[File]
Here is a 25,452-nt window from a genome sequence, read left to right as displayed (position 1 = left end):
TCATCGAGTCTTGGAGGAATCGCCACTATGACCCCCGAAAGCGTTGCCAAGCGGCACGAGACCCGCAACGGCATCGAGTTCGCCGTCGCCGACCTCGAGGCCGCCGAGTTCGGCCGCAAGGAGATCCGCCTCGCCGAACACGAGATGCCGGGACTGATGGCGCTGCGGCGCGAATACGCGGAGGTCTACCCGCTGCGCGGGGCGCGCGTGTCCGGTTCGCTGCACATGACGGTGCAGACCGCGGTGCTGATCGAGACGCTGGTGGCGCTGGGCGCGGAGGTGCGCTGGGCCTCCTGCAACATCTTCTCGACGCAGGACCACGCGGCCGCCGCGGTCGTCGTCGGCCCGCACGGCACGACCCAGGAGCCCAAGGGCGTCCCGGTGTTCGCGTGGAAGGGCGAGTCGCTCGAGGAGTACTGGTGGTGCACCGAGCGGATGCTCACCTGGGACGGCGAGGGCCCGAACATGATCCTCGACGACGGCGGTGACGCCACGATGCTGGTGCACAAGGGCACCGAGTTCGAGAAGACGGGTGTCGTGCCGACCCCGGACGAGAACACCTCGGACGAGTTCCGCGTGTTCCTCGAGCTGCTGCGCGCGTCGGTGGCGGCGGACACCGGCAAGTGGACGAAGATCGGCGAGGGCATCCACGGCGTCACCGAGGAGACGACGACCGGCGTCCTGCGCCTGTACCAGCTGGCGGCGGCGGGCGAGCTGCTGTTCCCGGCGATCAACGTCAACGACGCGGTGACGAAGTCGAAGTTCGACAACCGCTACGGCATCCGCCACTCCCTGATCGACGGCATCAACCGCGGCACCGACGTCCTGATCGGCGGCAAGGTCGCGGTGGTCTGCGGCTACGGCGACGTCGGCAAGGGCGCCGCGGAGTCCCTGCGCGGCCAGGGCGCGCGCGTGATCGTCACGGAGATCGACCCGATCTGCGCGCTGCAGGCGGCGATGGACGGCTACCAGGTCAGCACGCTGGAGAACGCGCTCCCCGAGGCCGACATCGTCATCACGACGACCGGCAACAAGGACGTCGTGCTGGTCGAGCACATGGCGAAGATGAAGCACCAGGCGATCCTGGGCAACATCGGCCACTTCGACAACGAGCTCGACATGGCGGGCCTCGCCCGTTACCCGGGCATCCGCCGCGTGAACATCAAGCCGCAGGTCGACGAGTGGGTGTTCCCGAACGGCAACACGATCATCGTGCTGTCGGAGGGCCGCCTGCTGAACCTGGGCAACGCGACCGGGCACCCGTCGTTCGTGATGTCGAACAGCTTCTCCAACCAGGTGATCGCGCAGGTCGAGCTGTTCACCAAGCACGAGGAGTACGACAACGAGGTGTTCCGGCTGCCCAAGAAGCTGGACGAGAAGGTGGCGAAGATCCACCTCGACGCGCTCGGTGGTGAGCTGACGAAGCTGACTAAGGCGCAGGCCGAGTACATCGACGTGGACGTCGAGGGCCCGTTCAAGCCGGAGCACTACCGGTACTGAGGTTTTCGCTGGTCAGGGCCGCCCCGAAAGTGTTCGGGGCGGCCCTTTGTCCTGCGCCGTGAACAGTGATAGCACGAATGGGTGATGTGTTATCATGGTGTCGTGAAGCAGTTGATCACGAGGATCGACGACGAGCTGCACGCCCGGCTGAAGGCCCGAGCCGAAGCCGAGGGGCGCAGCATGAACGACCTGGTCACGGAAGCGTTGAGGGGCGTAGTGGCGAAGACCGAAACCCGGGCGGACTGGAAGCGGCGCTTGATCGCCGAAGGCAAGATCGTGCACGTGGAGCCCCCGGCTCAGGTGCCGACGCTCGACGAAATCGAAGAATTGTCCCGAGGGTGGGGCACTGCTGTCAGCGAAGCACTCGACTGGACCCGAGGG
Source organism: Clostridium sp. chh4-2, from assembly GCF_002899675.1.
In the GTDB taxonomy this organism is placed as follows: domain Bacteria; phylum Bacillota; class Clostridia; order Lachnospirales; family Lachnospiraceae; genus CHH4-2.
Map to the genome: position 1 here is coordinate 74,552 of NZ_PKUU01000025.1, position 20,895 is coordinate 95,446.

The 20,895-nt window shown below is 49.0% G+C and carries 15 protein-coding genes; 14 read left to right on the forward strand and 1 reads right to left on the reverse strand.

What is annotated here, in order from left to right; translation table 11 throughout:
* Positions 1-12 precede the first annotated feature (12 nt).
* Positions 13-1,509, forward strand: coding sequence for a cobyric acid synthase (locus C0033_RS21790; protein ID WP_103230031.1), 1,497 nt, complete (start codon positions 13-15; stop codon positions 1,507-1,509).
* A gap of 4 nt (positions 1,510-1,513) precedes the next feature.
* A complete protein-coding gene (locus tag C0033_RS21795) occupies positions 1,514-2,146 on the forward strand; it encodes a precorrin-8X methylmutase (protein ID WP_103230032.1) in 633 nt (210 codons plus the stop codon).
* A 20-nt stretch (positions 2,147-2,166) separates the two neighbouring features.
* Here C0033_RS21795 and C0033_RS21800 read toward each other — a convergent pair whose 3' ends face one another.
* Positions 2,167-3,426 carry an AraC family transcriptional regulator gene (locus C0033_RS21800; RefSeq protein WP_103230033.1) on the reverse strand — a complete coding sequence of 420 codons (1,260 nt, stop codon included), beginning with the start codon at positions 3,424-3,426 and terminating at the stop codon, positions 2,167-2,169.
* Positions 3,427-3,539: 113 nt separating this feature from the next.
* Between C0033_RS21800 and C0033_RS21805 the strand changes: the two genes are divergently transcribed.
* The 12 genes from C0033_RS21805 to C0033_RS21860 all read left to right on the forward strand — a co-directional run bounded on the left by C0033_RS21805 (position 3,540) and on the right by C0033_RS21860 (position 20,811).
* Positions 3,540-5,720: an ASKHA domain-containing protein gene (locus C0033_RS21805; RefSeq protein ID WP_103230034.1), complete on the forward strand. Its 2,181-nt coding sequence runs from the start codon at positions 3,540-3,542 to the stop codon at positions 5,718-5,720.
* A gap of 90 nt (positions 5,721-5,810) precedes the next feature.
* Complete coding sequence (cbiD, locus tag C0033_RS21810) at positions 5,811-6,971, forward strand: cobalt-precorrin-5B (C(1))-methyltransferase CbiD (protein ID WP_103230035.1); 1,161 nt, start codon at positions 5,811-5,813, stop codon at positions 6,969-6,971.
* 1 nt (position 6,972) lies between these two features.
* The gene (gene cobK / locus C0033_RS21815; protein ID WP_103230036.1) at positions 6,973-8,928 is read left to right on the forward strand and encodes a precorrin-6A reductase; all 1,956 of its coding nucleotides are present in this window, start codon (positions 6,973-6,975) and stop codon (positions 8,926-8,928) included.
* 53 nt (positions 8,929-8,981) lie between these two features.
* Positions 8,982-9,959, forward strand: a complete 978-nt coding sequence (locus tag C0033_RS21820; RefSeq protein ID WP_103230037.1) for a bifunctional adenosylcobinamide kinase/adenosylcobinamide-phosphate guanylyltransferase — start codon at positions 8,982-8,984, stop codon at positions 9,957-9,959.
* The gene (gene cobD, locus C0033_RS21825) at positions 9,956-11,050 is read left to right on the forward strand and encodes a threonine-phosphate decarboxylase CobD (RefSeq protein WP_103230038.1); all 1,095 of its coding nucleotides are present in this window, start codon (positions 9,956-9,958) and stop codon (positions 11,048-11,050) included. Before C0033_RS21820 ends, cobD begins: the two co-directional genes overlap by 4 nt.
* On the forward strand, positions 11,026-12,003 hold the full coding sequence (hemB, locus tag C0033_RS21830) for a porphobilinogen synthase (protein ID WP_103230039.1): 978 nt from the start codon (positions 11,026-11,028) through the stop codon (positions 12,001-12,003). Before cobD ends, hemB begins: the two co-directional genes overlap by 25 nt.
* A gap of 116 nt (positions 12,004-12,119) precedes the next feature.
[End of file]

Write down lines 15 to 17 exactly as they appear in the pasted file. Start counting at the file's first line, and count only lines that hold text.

* Positions 3,427-3,539: 113 nt separating this feature from the next.
* Between C0033_RS21800 and C0033_RS21805 the strand changes: the two genes are divergently transcribed.
* The 12 genes from C0033_RS21805 to C0033_RS21860 all read left to right on the forward strand — a co-directional run bounded on the left by C0033_RS21805 (position 3,540) and on the right by C0033_RS21860 (position 20,811).